Although ethanol consumption leads to an array of neurophysiological alterations involving the neural circuits for reward, the underlying mechanisms remain unclear. Acetic acid is a major metabolite of ethanol with high bioactivity and potentially significant pharmacological importance in regulating brain function. Yet, the impact of acetic acid on reward circuit function has not been well explored. Given the rewarding properties associated with ethanol consumption, we investigated the acute effects of ethanol and/or acetic acid on the neurophysiological function of medium spiny neurons of the nucleus accumbens shell, a key node in the mammalian reward circuit. We find that acetic acid, but not ethanol, provided a rapid and robust boost in neuronal excitability at physiologically relevant concentrations, whereas both compounds enhanced glutamatergic synaptic activity. These effects were consistent across both sexes in C57BL/6J mice. Overall, our data suggest acetic acid is a promising candidate mediator for ethanol effects on mood and motivation that deserves further investigation. NEW & NOTEWORTHY Ethanol consumption disrupts many neurophysiological processes leading to alterations in behavior and physiological function. The possible involvement of acetic acid, produced via ethanol metabolism, has been insufficiently explored. Here, we demonstrate that acetic acid contributes to rapid neurophysiological alterations in the accumbens shell. These findings raise the interesting possibility that ethanol may serve as a prodrug-generating acetic acid as a metabolite-that may influence ethanol consumption-associated behaviors and physiological responses by altering neurophysiological function.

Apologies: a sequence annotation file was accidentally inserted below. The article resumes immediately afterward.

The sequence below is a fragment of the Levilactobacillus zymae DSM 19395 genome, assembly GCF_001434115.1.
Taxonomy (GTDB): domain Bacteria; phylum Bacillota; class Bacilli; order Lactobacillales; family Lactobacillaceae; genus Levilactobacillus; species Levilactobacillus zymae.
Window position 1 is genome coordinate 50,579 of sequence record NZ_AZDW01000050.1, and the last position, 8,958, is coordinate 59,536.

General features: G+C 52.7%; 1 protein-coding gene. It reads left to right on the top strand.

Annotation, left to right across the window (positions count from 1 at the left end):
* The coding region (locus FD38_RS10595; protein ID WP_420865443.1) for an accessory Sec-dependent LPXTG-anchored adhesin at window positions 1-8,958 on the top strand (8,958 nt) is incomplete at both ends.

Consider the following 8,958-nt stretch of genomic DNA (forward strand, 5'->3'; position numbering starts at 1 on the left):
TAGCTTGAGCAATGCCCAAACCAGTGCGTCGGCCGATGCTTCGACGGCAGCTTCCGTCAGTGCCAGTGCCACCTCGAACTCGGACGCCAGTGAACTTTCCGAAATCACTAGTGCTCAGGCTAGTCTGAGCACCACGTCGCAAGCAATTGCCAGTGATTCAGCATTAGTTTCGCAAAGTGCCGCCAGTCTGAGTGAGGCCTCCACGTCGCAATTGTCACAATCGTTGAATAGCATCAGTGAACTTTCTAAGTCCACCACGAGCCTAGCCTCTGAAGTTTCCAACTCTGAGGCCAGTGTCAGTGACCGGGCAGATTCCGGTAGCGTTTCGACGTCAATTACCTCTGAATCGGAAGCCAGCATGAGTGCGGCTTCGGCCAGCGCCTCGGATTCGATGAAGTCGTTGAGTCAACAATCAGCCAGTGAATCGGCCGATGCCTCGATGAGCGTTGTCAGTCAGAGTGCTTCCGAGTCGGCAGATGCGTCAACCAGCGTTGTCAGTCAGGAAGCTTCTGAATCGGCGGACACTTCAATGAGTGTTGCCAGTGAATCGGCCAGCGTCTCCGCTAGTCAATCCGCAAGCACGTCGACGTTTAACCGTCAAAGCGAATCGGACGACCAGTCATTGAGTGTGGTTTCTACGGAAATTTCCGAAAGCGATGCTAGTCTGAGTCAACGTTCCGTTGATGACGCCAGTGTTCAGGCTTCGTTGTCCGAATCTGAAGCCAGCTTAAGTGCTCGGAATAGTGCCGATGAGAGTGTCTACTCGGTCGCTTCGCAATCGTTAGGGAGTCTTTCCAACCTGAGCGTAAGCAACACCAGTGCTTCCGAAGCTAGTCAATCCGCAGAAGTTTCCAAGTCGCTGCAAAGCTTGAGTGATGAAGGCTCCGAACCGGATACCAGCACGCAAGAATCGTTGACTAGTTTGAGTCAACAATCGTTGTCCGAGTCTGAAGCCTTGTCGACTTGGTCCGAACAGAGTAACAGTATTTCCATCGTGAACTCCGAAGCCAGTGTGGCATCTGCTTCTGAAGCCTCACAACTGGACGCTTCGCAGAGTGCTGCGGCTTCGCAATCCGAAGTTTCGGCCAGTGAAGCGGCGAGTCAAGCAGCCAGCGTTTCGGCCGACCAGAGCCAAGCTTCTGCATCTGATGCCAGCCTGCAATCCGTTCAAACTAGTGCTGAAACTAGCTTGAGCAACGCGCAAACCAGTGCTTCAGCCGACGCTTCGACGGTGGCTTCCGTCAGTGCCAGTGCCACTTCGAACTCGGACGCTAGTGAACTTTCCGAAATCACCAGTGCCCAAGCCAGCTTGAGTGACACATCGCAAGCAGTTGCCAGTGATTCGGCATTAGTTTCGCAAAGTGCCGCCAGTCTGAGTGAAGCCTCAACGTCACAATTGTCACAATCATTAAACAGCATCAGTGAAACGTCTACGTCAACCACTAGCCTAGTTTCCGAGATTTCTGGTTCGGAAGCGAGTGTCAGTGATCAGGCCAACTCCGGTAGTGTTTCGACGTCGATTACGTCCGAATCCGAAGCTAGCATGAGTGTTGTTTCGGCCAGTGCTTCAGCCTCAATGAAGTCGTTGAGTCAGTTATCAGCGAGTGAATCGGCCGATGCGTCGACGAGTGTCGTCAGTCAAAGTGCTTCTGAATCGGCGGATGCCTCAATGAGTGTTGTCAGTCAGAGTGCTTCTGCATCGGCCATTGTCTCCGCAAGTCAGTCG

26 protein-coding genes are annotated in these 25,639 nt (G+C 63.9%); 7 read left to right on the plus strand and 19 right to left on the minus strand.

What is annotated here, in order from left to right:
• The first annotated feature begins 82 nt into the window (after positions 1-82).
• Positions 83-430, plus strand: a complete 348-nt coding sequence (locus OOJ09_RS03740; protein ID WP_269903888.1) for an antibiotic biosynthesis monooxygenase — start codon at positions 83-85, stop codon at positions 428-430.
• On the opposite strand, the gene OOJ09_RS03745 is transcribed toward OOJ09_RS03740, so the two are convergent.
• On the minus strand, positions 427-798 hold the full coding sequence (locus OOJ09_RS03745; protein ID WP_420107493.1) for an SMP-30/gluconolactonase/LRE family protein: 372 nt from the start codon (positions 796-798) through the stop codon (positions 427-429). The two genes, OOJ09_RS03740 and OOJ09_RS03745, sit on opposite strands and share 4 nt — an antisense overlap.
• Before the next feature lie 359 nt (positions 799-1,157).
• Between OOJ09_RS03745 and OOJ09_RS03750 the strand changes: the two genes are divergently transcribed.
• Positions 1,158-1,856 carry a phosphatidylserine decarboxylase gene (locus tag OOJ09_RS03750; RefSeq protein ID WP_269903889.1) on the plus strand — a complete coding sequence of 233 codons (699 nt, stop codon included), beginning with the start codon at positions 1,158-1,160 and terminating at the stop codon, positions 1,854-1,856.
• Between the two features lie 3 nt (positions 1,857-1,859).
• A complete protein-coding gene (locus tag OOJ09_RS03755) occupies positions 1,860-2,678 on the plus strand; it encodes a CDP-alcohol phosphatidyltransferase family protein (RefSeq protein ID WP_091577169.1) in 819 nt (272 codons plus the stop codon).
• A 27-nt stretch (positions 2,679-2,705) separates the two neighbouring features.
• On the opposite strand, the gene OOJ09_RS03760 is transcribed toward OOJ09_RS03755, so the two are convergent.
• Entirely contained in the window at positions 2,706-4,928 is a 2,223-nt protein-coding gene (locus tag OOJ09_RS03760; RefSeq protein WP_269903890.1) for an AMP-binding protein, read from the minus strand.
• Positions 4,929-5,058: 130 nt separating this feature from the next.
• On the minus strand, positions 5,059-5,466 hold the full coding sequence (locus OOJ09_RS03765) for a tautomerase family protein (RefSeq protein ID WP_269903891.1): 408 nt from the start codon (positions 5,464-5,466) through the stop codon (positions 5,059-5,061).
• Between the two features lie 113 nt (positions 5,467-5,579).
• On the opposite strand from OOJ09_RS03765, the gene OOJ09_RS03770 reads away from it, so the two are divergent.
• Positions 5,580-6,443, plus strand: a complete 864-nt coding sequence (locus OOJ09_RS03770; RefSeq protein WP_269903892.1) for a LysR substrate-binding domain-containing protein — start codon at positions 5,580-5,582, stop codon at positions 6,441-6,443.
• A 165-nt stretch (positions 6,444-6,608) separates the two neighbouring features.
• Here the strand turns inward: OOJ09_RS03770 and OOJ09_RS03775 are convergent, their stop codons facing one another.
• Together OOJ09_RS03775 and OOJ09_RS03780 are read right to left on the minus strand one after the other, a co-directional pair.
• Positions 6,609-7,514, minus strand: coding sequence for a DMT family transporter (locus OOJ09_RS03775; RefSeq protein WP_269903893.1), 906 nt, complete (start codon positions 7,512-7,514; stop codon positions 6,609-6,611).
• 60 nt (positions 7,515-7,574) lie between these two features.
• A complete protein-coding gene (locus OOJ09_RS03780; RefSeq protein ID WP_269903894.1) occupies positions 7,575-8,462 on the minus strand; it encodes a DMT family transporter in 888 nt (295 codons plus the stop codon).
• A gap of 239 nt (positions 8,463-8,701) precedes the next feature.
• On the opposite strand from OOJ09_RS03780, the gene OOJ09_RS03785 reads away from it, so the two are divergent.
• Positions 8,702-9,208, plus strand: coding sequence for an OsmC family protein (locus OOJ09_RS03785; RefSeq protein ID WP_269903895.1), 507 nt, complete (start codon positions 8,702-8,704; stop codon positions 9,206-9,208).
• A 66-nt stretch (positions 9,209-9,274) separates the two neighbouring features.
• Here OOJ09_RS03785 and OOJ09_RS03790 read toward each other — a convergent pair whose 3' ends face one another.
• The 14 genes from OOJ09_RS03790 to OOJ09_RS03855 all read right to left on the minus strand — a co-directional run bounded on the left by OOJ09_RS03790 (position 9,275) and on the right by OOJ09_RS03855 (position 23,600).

Bibliographical noteFunding Information:
This study was supported by NIH R01DA041808 and MnDRIVE Neuromodulation Fellowship (A.D.C.).
© 2021 the American Physiological Society.
- Acetic acid
- Nucleus accumbens
- Short-chain fatty acid